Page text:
Calls for Cell C CEO to go after ‘b*tch switch’ blunder
Johannesburg - Twitter users are calling for Cell C chief executive Jose Dos Santos to resign after his remarks that women in the office had a good effect on men, and had a “b*tch switch”.
Speaking on CliffCentral’s Leadership Platform on Monday, Dos Santos said: “I’m hoping that one day when I step down from Cell C, a woman will be the CEO of the company ... If I can use the term on your radio station, you know women do have a b*tch switch, and boy if you see two women fighting it is worse than two men.”
Dos Santos said at Cell C, they had in their staff “good-looking women, we have clever women, we have smart women, and that has created a different environment. I think we have to empower the female individuals. Today a lot of women are independent”.
He said this had an effect on male staff. And because Cell C sponsors the Miss South Africa pageant, they offer all Miss South Africa finalists an internship for a year at the company.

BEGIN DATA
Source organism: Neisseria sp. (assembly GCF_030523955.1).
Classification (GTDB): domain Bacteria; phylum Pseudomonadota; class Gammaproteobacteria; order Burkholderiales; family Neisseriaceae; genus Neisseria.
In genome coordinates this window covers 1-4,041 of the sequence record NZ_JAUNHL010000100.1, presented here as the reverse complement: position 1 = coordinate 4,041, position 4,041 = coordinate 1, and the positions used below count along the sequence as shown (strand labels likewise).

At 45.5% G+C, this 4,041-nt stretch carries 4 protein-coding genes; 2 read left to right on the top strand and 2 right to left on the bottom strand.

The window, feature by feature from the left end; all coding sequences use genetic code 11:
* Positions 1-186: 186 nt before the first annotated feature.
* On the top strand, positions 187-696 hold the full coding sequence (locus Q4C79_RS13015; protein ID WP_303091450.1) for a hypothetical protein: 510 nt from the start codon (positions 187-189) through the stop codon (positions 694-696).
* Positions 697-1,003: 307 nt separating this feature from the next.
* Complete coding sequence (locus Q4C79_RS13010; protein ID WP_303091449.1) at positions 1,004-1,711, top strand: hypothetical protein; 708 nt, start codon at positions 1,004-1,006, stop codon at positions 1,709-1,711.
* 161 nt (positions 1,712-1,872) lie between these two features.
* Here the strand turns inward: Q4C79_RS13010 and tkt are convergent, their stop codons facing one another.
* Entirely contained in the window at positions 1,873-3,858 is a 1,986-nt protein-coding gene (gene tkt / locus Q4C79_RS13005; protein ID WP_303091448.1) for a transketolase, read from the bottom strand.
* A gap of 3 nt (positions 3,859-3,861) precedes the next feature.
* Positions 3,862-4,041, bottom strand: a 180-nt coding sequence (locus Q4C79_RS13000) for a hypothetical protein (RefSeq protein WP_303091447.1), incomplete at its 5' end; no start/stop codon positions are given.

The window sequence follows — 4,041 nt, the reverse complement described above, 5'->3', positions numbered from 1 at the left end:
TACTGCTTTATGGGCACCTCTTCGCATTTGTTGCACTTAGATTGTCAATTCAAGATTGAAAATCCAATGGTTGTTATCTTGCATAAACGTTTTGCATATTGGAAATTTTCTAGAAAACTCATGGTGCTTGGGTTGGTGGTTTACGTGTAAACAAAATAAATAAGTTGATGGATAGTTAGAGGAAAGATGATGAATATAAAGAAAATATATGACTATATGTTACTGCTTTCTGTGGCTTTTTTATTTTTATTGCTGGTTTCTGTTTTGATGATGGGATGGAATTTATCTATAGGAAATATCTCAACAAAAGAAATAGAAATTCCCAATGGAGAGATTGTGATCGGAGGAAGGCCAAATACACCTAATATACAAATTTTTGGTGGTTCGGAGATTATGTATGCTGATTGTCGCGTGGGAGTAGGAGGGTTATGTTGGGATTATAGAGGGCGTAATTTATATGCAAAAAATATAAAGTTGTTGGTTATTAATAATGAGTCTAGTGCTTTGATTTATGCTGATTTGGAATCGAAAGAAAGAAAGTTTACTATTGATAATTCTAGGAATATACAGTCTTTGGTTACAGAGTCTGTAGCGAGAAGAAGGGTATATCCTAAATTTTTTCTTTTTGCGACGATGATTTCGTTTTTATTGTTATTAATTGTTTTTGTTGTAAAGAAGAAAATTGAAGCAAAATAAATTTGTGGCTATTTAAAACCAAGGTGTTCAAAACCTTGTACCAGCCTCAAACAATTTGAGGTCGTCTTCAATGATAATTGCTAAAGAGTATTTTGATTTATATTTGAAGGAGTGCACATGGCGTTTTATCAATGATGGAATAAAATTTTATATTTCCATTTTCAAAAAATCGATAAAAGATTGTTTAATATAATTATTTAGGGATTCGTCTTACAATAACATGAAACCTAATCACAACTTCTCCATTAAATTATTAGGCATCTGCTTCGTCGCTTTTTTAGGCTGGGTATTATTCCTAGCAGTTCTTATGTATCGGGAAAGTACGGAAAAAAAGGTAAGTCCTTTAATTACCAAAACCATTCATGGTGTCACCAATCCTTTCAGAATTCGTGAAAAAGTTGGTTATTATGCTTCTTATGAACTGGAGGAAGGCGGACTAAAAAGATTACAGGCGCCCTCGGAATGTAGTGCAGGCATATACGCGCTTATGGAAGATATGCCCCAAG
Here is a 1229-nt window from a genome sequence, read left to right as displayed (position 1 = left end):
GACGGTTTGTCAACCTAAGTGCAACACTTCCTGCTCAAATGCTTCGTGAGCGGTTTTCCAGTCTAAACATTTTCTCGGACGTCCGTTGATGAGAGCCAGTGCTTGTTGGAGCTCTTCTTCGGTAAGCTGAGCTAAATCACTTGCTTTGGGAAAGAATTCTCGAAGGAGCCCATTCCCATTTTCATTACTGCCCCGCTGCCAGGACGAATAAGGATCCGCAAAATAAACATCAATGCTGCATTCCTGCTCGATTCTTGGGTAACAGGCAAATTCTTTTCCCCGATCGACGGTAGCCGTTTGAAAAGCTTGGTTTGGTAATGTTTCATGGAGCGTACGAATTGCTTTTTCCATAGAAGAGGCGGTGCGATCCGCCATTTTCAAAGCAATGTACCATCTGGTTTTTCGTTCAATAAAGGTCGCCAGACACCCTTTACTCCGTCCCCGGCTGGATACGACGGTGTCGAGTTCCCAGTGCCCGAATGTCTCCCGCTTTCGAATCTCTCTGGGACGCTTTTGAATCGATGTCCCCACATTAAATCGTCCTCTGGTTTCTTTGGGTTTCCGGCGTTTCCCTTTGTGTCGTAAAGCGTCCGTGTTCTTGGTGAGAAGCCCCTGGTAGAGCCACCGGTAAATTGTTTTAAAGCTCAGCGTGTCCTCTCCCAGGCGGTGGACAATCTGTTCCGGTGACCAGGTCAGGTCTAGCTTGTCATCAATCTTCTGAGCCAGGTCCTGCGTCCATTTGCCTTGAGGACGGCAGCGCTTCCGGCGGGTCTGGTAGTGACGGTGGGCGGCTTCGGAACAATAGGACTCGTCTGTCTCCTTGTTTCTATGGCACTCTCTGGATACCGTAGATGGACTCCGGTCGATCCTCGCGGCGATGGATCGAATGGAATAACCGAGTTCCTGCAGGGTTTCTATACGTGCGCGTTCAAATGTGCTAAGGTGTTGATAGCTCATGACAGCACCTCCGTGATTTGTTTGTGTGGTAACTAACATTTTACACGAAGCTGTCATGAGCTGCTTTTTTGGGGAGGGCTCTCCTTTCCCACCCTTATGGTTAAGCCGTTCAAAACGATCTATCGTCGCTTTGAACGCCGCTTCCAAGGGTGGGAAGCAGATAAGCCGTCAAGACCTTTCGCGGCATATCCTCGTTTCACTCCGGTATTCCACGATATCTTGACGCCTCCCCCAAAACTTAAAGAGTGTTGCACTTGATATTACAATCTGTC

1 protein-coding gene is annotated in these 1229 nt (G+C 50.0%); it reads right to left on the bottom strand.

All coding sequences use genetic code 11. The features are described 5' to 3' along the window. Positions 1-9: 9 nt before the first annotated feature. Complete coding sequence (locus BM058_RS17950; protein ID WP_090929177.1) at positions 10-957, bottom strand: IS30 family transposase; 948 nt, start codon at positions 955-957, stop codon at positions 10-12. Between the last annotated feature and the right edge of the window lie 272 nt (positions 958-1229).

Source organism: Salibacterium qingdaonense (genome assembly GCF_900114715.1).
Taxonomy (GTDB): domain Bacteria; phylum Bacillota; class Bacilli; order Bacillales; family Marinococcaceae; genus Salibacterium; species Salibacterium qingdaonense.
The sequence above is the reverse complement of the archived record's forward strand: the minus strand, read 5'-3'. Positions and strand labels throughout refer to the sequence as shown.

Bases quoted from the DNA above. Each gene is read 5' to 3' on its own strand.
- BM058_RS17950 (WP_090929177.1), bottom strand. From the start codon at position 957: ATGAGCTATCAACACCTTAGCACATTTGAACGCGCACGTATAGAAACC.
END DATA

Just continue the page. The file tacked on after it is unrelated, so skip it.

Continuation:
“Can you imagine you got 12 gorgeous women and you say four or five of them walk into your company - do you know what it does to the atmosphere in that company? The men dress better, they shave every morning,” he said.
By Tuesday afternoon he was trending and irate tweeters wanted his head to roll.
@Bmasilela said: “I think Cell C CEO must resign nje to save the brand.”
Political puppet Chester Missing tweeted: “Cell C CEO says women have a b*tch switch’, which is ironic, because clearly his douchebag button is broken and stuck on maximum strength.”
Other tweets include:
Dear Cell C. I may not be a beauty queen but I am less moronic than the current encumbent. Herewith find my application for post of CEO.— Bianca Capazorio (@wordnerd212) April 19, 2016
Dos Santos said on Tuesday night: “As a CEO with a strong track record in the empowerment of female employees, I am saddened that my stance has been taken out of context. The comment I made, when asked about woman empowerment, was part of a broader interview about leadership. I regret my choice of words which I realise were offensive.”
He said he worked hard to empower women at Cell C.